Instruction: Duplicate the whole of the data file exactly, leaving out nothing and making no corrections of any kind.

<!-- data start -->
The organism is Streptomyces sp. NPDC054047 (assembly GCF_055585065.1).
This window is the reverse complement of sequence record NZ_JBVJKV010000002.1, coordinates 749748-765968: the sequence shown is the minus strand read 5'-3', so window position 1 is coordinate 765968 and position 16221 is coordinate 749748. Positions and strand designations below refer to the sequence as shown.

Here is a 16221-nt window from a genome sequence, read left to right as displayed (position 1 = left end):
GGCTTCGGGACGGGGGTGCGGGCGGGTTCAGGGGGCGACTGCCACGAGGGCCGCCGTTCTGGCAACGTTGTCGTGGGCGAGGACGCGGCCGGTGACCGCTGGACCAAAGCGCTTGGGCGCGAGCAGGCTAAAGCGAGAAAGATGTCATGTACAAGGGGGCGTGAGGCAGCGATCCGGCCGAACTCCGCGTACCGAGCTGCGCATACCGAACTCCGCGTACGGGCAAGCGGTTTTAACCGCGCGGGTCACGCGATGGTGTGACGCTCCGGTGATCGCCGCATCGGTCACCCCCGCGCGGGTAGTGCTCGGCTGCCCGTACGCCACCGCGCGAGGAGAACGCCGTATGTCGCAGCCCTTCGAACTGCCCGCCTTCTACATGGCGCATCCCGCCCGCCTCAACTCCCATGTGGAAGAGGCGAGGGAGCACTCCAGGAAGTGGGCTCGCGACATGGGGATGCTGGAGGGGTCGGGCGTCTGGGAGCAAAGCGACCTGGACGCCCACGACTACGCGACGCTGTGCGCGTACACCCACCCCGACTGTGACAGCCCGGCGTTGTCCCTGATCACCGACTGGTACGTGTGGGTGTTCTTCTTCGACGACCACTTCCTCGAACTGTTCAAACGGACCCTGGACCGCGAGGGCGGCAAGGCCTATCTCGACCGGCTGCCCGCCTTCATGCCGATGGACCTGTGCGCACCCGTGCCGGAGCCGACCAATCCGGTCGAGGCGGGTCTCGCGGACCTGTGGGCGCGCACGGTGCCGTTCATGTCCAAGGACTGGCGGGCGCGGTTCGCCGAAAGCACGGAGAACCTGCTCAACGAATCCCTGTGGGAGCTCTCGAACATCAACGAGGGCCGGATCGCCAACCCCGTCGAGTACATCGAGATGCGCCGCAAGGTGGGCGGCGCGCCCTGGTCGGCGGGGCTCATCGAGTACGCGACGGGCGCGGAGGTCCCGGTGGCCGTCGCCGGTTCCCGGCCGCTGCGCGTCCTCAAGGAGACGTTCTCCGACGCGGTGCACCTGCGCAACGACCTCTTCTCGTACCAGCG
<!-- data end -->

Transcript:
The organism is Streptomyces sp. NPDC054047 (assembly GCF_055585065.1).
This window is the reverse complement of sequence record NZ_JBVJKV010000002.1, coordinates 749748-765968: the sequence shown is the minus strand read 5'-3', so window position 1 is coordinate 765968 and position 16221 is coordinate 749748. Positions and strand designations below refer to the sequence as shown.

Here is a 16221-nt window from a genome sequence, read left to right as displayed (position 1 = left end):
GGCTTCGGGACGGGGGTGCGGGCGGGTTCAGGGGGCGACTGCCACGAGGGCCGCCGTTCTGGCAACGTTGTCGTGGGCGAGGACGCGGCCGGTGACCGCTGGACCAAAGCGCTTGGGCGCGAGCAGGCTAAAGCGAGAAAGATGTCATGTACAAGGGGGCGTGAGGCAGCGATCCGGCCGAACTCCGCGTACCGAGCTGCGCATACCGAACTCCGCGTACGGGCAAGCGGTTTTAACCGCGCGGGTCACGCGATGGTGTGACGCTCCGGTGATCGCCGCATCGGTCACCCCCGCGCGGGTAGTGCTCGGCTGCCCGTACGCCACCGCGCGAGGAGAACGCCGTATGTCGCAGCCCTTCGAACTGCCCGCCTTCTACATGGCGCATCCCGCCCGCCTCAACTCCCATGTGGAAGAGGCGAGGGAGCACTCCAGGAAGTGGGCTCGCGACATGGGGATGCTGGAGGGGTCGGGCGTCTGGGAGCAAAGCGACCTGGACGCCCACGACTACGCGACGCTGTGCGCGTACACCCACCCCGACTGTGACAGCCCGGCGTTGTCCCTGATCACCGACTGGTACGTGTGGGTGTTCTTCTTCGACGACCACTTCCTCGAACTGTTCAAACGGACCCTGGACCGCGAGGGCGGCAAGGCCTATCTCGACCGGCTGCCCGCCTTCATGCCGATGGACCTGTGCGCACCCGTGCCGGAGCCGACCAATCCGGTCGAGGCGGGTCTCGCGGACCTGTGGGCGCGCACGGTGCCGTTCATGTCCAAGGACTGGCGGGCGCGGTTCGCCGAAAGCACGGAGAACCTGCTCAACGAATCCCTGTGGGAGCTCTCGAACATCAACGAGGGCCGGATCGCCAACCCCGTCGAGTACATCGAGATGCGCCGCAAGGTGGGCGGCGCGCCCTGGTCGGCGGGGCTCATCGAGTACGCGACGGGCGCGGAGGTCCCGGTGGCCGTCGCCGGTTCCCGGCCGCTGCGCGTCCTCAAGGAGACGTTCTCCGACGCGGTGCACCTGCGCAACGACCTCTTCTCGTACCAGCG